Wordwatch Towers

A plain language guide to punctuation, grammar and writing well.

The workhorse semicolon – lists

with 2 comments

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If you want your writing to be crystal clear, the semicolon is an indispensable tool.

A sentence listing a number of different things will often need a colon and then several semicolons to ensure it reads clearly. For example:

We visited a number of places on our coach trip: Leeds, Yorkshire; Swindon, Wiltshire; London; the Isle of Wight; and Canterbury, Kent.

Just imagine what a geographical nightmare that sentence would be if only commas were used:

We visited a number of places on our coach trip: Leeds, Yorkshire, Swindon, Wiltshire, London, the Isle of Wight, and Canterbury, Kent.

Similarly, the following sentence uses a colon and semicolons to ensure clarity:

When preparing to move house, I had numerous jobs to do: liaising with my solicitor, who was based in London; liaising with our buyers, who were often out of the country; and sorting out all our bills and other financial matters.

The colon/semicolon construction for lists is also excellent when you want to set things out as clearly as possible on a page. For example:

When you visit our office, please bring with you:

  • your passport;
  • your birth certificate;
  • your driving licence;
  • your certificates of qualification; and
  • any other documents you think we will need.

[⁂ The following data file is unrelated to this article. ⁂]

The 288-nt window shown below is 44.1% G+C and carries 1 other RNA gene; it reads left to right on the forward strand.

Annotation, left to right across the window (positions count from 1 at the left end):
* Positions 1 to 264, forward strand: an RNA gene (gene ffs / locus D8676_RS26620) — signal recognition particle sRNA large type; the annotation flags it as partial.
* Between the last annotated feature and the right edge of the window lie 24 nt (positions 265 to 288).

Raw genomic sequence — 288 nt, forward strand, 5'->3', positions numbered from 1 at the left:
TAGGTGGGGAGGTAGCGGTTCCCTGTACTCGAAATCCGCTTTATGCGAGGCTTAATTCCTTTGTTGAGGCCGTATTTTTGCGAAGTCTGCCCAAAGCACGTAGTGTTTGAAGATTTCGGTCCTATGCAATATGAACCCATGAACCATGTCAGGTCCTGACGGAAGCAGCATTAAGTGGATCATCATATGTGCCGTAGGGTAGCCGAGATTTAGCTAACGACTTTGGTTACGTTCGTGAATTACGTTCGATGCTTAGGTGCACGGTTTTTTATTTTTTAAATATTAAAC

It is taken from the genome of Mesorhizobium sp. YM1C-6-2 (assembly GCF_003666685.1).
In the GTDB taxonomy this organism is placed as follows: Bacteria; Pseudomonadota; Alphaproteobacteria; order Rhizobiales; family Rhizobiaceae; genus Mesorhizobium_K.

Simple lists

Simple lists need only a colon followed by commas to separate the various things listed:

Peter had studied many different subjects: architecture, medicine, law and history.

When not to use a colon for lists

1. You should not use a colon after the word ‘including’. For example, the following sentence uses the colon incorrectly:

I have eaten several meals today, including: breakfast, lunch, dinner and supper. ×

You can see that the word ‘including’ does the work of the colon and so the colon isn’t needed.

2. You should not use a colon after any form of the verb ‘to be’ (‘are’, ’is’, ‘was’, or ‘were’). For example:

The members of the Beatles were: John, Paul, Ringo and George. ×

This should be:

The members of the Beatles were John, Paul, Ringo and George.

Similarly:

The cake’s ingredients are: eggs, flour, sugar and butter. ×

This should be:

The cake’s ingredients are eggs, flour, sugar and butter.

The beautiful semicolon

The semicolon and certain words

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2 Responses

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  1. You could think of a semicolon as a “full stop lite.” A period, however, is a full stoplight.

    Michael Farrell

    22/02/2010 at 12:33 am

    • I think I will have to create a ‘Wordwatch Best Useful Joke Award’. Thanks, Michael.

      Deborah

      22/02/2010 at 3:36 am


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